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Table of Contents   
ORIGINAL ARTICLE  
Year : 2016  |  Volume : 19  |  Issue : 6  |  Page : 527-531
A comparative evaluation of anesthetic efficacy of articaine 4% and lidocaine 2% with anterior middle superior alveolar nerve block and infraorbital nerve block: An in vivo study


1 Department of Oral and Maxillofacial Surgery, PMNM Dental College and Hospital, Bagalkot, Karnataka, India
2 Department of Conservative Dentistry and Endodontics, PMNM Dental College and Hospital, Bagalkot, Karnataka, India
3 Department of Conservative Dentistry and Endodontics, Bharati Vidyapeeth Deemed University Dental College and Hospital, Sangli, Maharashtra, India
4 Department of Pedodontics, Bharati Vidyapeeth Deemed University Dental College and Hospital, Sangli, Maharashtra, India

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Date of Submission23-Jul-2016
Date of Decision21-Sep-2016
Date of Acceptance15-Oct-2016
Date of Web Publication14-Nov-2016
 

   Abstract 

Background: The ideal maxillary injection should produce a rapid onset of profound pulpal anesthesia for multiple teeth from a single needle penetration. The main objective is to compare the efficacy of articaine 4% and lidocaine 2% and to compare anterior middle superior alveolar nerve block (AMSANB) and infraorbital nerve block (IONB) for anesthesia of maxillary teeth.
Materials and Methods: Forty patients undergoing root canal treatment of maxillary anteriors and premolars were included and randomly divided into four groups of ten each. Group I: patients receiving AMSANB with articaine, Group II: Patients receiving IONB with articaine, Group III: Patients receiving AMSANB with lidocaine, Group IV: Patients receiving IONB with lidocaine. The scores of onset of anesthesia and pain perception were statistically analyzed.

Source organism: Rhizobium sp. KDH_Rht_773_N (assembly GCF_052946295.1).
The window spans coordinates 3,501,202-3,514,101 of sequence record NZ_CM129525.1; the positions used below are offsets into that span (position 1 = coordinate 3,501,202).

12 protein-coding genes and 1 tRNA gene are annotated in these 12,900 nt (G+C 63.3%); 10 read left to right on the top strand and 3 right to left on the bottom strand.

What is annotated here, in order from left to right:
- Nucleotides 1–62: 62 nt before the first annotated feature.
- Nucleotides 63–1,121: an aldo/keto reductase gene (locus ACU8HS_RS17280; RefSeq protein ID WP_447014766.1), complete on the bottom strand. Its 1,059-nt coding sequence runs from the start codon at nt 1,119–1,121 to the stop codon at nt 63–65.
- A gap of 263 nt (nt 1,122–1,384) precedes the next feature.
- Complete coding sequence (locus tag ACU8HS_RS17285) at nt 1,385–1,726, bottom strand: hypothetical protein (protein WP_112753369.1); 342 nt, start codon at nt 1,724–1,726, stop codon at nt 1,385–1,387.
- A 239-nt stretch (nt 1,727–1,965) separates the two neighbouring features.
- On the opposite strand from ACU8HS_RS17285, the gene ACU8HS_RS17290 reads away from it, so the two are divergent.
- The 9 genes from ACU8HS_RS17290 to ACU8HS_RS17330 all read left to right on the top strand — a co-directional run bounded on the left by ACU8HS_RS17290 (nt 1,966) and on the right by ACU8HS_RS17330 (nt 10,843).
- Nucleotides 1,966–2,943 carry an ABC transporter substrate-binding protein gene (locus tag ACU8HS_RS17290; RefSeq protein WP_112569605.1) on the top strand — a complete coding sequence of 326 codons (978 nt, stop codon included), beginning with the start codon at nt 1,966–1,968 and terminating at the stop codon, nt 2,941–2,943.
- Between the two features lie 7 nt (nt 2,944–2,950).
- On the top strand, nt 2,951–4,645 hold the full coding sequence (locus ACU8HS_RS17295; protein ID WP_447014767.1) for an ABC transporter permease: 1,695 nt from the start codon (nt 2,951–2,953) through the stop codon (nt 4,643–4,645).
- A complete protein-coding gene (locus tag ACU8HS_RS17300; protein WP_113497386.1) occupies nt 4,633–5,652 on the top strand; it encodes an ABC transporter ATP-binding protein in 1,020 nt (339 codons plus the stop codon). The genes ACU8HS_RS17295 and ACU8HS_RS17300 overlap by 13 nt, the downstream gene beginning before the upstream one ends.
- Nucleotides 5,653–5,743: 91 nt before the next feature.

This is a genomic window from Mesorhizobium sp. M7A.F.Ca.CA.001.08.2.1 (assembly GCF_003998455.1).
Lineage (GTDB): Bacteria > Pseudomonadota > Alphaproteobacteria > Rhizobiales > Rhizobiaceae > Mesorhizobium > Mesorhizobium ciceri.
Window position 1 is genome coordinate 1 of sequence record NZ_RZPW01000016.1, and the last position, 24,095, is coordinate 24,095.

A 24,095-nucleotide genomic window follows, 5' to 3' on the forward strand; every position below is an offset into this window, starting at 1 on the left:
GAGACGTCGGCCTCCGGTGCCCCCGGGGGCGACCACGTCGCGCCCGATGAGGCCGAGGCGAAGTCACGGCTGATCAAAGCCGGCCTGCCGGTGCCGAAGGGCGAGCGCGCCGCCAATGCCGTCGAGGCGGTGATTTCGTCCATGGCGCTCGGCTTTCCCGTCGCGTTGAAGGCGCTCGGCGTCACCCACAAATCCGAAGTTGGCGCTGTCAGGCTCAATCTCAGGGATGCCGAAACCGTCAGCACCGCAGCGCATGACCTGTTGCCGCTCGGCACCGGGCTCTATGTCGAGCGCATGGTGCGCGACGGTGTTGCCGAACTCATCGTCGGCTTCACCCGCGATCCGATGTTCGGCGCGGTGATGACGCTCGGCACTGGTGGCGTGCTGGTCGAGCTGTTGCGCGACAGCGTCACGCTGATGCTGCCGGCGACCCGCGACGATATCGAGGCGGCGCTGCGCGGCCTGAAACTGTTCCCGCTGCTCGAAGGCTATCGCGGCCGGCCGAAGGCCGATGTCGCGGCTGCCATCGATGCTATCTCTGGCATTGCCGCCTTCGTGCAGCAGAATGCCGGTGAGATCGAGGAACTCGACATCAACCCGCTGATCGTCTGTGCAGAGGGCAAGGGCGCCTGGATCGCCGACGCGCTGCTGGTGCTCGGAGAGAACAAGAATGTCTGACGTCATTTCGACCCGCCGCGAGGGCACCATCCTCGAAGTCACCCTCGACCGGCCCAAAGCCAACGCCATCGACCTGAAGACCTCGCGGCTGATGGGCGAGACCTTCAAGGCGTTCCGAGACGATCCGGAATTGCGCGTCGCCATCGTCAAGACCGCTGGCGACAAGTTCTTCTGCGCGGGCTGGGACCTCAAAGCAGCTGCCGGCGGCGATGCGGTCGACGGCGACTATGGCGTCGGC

Results: Onset of action was fastest for articaine with AMSANB and slowest for lidocaine with IONB by Tukey's test. A significant change was observed in the electrical pulp test readings at onset and at 30 min by paired t-test. All patients experienced mild pain during the procedure recorded by visual analog scale.
Conclusion: Articaine 4% proved to be more efficacious than lidocaine 2%, and AMSANB was more advantageous than IONB in securing anesthesia of maxillary anteriors and premolars.

Keywords: Anterior middle superior alveolar nerve block; articaine 4%; infraorbital nerve block; lidocaine 2%; maxillary anesthesia

How to cite this article:
Saraf SP, Saraf PA, Kamatagi L, Hugar S, Tamgond S, Patil J. A comparative evaluation of anesthetic efficacy of articaine 4% and lidocaine 2% with anterior middle superior alveolar nerve block and infraorbital nerve block: An in vivo study. J Conserv Dent 2016;19:527-31

How to cite this URL:
Saraf SP, Saraf PA, Kamatagi L, Hugar S, Tamgond S, Patil J. A comparative evaluation of anesthetic efficacy of articaine 4% and lidocaine 2% with anterior middle superior alveolar nerve block and infraorbital nerve block: An in vivo study. J Conserv Dent [serial online] 2016 [cited 2017 Mar 27];19:527-31. Available from: http://www.jcd.org.in/text.asp?2016/19/6/527/194021

   Introduction Top


Pain is one of the most commonly experienced symptoms in dentistry and is a major concern to the dentist. Pain, in many instances, is considered as a caution signal. In practice of dentistry, pain is no more a warning signal, instead it is an evil to be conquered. One of the most important aspects of the practice of dentistry is the control or elimination of pain.

The most essential skill of all dental practitioners is the ability to provide safe and effective local anesthesia.[1] Fear and anxiety associated with endodontic treatment are reduced with effective pain management.[2] A revolutionary advancement of the late 1800s was the discovery of local anesthetics that facilitated pain prevention without the loss of consciousness. Lidocaine hydrochloride is the most commonly used anesthetic agent since its clinical availability in 1948. It is labeled as “gold standard” due to its efficacy, low allergenicity, and minimal toxicity.[3] Articaine is a widely used anesthetic agent in developed countries. It has a more profound level of anesthesia and greater ability to diffuse through tissues.[4]